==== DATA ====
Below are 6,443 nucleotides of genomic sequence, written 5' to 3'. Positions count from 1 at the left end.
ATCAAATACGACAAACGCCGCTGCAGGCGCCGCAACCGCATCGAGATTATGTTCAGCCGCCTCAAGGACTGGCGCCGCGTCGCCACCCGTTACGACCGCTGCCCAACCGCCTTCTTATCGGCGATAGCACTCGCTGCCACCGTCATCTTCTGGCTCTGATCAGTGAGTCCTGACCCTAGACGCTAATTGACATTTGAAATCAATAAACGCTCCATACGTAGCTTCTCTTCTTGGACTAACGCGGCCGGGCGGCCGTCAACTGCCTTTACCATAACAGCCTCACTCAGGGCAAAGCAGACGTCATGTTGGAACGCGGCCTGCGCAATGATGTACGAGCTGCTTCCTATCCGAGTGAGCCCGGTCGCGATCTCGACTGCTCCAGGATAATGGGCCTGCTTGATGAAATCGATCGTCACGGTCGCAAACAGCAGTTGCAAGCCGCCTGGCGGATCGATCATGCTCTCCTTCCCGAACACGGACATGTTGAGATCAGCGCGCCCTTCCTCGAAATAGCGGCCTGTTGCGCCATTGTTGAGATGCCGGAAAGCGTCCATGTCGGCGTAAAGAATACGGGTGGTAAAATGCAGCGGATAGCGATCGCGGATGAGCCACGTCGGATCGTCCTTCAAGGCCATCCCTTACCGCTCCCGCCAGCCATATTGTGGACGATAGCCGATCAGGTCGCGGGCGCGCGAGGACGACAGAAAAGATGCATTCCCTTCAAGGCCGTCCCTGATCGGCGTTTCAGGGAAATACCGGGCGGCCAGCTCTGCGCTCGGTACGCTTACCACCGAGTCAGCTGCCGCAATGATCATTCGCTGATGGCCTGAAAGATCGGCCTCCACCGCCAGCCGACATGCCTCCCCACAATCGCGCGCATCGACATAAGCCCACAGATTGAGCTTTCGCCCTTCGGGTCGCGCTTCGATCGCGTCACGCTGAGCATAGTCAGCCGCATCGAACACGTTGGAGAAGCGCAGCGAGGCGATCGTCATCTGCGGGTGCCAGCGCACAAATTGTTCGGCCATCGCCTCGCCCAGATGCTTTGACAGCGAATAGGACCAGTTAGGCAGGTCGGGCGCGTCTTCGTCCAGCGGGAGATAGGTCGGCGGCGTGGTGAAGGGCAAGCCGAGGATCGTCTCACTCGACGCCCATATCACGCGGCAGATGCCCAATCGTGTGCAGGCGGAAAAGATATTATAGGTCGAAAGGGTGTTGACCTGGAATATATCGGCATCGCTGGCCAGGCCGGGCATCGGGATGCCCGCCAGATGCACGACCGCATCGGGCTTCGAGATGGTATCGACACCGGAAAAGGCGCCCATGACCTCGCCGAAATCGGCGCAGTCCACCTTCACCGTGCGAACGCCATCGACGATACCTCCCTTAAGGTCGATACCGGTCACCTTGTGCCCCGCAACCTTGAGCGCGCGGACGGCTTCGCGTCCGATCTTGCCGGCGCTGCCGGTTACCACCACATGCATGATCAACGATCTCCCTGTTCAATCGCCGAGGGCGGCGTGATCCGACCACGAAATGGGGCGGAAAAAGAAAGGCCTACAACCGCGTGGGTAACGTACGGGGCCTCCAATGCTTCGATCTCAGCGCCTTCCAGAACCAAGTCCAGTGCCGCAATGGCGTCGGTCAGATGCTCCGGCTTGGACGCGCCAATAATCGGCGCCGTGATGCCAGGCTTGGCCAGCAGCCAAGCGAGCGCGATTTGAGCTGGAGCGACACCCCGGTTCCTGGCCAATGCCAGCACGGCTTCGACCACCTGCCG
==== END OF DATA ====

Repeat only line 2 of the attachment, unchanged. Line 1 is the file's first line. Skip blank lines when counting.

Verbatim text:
ATCAAATACGACAAACGCCGCTGCAGGCGCCGCAACCGCATCGAGATTATGTTCAGCCGCCTCAAGGACTGGCGCCGCGTCGCCACCCGTTACGACCGCTGCCCAACCGCCTTCTTATCGGCGATAGCACTCGCTGCCACCGTCATCTTCTGGCTCTGATCAGTGAGTCCTGACCCTAGACGCTAATTGACATTTGAAATCAATAAACGCTCCATACGTAGCTTCTCTTCTTGGACTAACGCGGCCGGGCGGCCGTCAACTGCCTTTACCATAACAGCCTCACTCAGGGCAAAGCAGACGTCATGTTGGAACGCGGCCTGCGCAATGATGTACGAGCTGCTTCCTATCCGAGTGAGCCCGGTCGCGATCTCGACTGCTCCAGGATAATGGGCCTGCTTGATGAAATCGATCGTCACGGTCGCAAACAGCAGTTGCAAGCCGCCTGGCGGATCGATCATGCTCTCCTTCCCGAACACGGACATGTTGAGATCAGCGCGCCCTTCCTCGAAATAGCGGCCTGTTGCGCCATTGTTGAGATGCCGGAAAGCGTCCATGTCGGCGTAAAGAATACGGGTGGTAAAATGCAGCGGATAGCGATCGCGGATGAGCCACGTCGGATCGTCCTTCAAGGCCATCCCTTACCGCTCCCGCCAGCCATATTGTGGACGATAGCCGATCAGGTCGCGGGCGCGCGAGGACGACAGAAAAGATGCATTCCCTTCAAGGCCGTCCCTGATCGGCGTTTCAGGGAAATACCGGGCGGCCAGCTCTGCGCTCGGTACGCTTACCACCGAGTCAGCTGCCGCAATGATCATTCGCTGATGGCCTGAAAGATCGGCCTCCACCGCCAGCCGACATGCCTCCCCACAATCGCGCGCATCGACATAAGCCCACAGATTGAGCTTTCGCCCTTCGGGTCGCGCTTCGATCGCGTCACGCTGAGCATAGTCAGCCGCATCGAACACGTTGGAGAAGCGCAGCGAGGCGATCGTCATCTGCGGGTGCCAGCGCACAAATTGTTCGGCCATCGCCTCGCCCAGATGCTTTGACAGCGAATAGGACCAGTTAGGCAGGTCGGGCGCGTCTTCGTCCAGCGGGAGATAGGTCGGCGGCGTGGTGAAGGGCAAGCCGAGGATCGTCTCACTCGACGCCCATATCACGCGGCAGATGCCCAATCGTGTGCAGGCGGAAAAGATATTATAGGTCGAAAGGGTGTTGACCTGGAATATATCGGCATCGCTGGCCAGGCCGGGCATCGGGATGCCCGCCAGATGCACGACCGCATCGGGCTTCGAGATGGTATCGACACCGGAAAAGGCGCCCATGACCTCGCCGAAATCGGCGCAGTCCACCTTCACCGTGCGAACGCCATCGACGATACCTCCCTTAAGGTCGATACCGGTCACCTTGTGCCCCGCAACCTTGAGCGCGCGGACGGCTTCGCGTCCGATCTTGCCGGCGCTGCCGGTTACCACCACATGCATGATCAACGATCTCCCTGTTCAATCGCCGAGGGCGGCGTGATCCGACCACGAAATGGGGCGGAAAAAGAAAGGCCTACAACCGCGTGGGTAACGTACGGGGCCTCCAATGCTTCGATCTCAGCGCCTTCCAGAACCAAGTCCAGTGCCGCAATGGCGTCGGTCAGATGCTCCGGCTTGGACGCGCCAATAATCGGCGCCGTGATGCCAGGCTTGGCCAGCAGCCAAGCGAGCGCGATTTGAGCTGGAGCGACACCCCGGTTCCTGGCCAATGCCAGCACGGCTTCGACCACCTGCCG